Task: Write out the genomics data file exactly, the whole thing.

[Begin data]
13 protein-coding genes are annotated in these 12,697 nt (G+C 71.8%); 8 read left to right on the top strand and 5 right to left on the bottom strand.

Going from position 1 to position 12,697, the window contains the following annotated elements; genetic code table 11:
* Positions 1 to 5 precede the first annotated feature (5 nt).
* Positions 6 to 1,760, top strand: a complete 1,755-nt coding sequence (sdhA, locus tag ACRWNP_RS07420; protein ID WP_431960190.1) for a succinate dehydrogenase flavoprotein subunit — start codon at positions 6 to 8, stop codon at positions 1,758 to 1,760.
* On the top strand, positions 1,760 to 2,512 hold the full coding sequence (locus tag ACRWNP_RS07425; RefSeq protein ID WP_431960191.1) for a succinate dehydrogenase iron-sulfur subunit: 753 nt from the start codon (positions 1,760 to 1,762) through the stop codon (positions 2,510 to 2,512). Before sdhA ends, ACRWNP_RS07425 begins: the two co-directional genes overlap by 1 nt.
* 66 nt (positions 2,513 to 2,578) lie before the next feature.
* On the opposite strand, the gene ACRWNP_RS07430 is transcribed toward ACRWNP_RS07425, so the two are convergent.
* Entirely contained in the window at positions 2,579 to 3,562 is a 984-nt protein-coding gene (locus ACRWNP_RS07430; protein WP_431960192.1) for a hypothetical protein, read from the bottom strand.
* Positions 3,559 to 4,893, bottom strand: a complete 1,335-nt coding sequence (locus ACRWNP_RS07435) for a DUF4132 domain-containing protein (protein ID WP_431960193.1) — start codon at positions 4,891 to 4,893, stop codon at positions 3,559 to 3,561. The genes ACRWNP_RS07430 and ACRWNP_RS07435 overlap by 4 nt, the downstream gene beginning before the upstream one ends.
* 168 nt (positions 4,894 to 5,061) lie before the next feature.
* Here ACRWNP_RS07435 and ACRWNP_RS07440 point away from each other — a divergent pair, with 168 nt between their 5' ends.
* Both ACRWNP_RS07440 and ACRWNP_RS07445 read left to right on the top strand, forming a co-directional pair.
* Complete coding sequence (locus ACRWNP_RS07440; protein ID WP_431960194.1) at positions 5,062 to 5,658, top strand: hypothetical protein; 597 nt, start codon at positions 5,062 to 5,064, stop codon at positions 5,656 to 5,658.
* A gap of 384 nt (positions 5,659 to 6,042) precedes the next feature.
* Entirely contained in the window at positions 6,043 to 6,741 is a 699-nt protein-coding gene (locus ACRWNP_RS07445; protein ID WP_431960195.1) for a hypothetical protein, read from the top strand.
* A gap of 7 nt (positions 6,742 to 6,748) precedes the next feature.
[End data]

13 protein-coding genes are annotated in these 12,697 nt (G+C 71.8%); 8 read left to right on the top strand and 5 right to left on the bottom strand.

Going from position 1 to position 12,697, the window contains the following annotated elements; genetic code table 11:
* Positions 1 to 5 precede the first annotated feature (5 nt).
* Positions 6 to 1,760, top strand: a complete 1,755-nt coding sequence (sdhA, locus tag ACRWNP_RS07420; protein ID WP_431960190.1) for a succinate dehydrogenase flavoprotein subunit — start codon at positions 6 to 8, stop codon at positions 1,758 to 1,760.
* On the top strand, positions 1,760 to 2,512 hold the full coding sequence (locus tag ACRWNP_RS07425; RefSeq protein ID WP_431960191.1) for a succinate dehydrogenase iron-sulfur subunit: 753 nt from the start codon (positions 1,760 to 1,762) through the stop codon (positions 2,510 to 2,512). Before sdhA ends, ACRWNP_RS07425 begins: the two co-directional genes overlap by 1 nt.
* 66 nt (positions 2,513 to 2,578) lie before the next feature.
* On the opposite strand, the gene ACRWNP_RS07430 is transcribed toward ACRWNP_RS07425, so the two are convergent.
* Entirely contained in the window at positions 2,579 to 3,562 is a 984-nt protein-coding gene (locus ACRWNP_RS07430; protein WP_431960192.1) for a hypothetical protein, read from the bottom strand.
* Positions 3,559 to 4,893, bottom strand: a complete 1,335-nt coding sequence (locus ACRWNP_RS07435) for a DUF4132 domain-containing protein (protein ID WP_431960193.1) — start codon at positions 4,891 to 4,893, stop codon at positions 3,559 to 3,561. The genes ACRWNP_RS07430 and ACRWNP_RS07435 overlap by 4 nt, the downstream gene beginning before the upstream one ends.
* 168 nt (positions 4,894 to 5,061) lie before the next feature.
* Here ACRWNP_RS07435 and ACRWNP_RS07440 point away from each other — a divergent pair, with 168 nt between their 5' ends.
* Both ACRWNP_RS07440 and ACRWNP_RS07445 read left to right on the top strand, forming a co-directional pair.
* Complete coding sequence (locus ACRWNP_RS07440; protein ID WP_431960194.1) at positions 5,062 to 5,658, top strand: hypothetical protein; 597 nt, start codon at positions 5,062 to 5,064, stop codon at positions 5,656 to 5,658.
* A gap of 384 nt (positions 5,659 to 6,042) precedes the next feature.
* Entirely contained in the window at positions 6,043 to 6,741 is a 699-nt protein-coding gene (locus ACRWNP_RS07445; protein ID WP_431960195.1) for a hypothetical protein, read from the top strand.
* A gap of 7 nt (positions 6,742 to 6,748) precedes the next feature.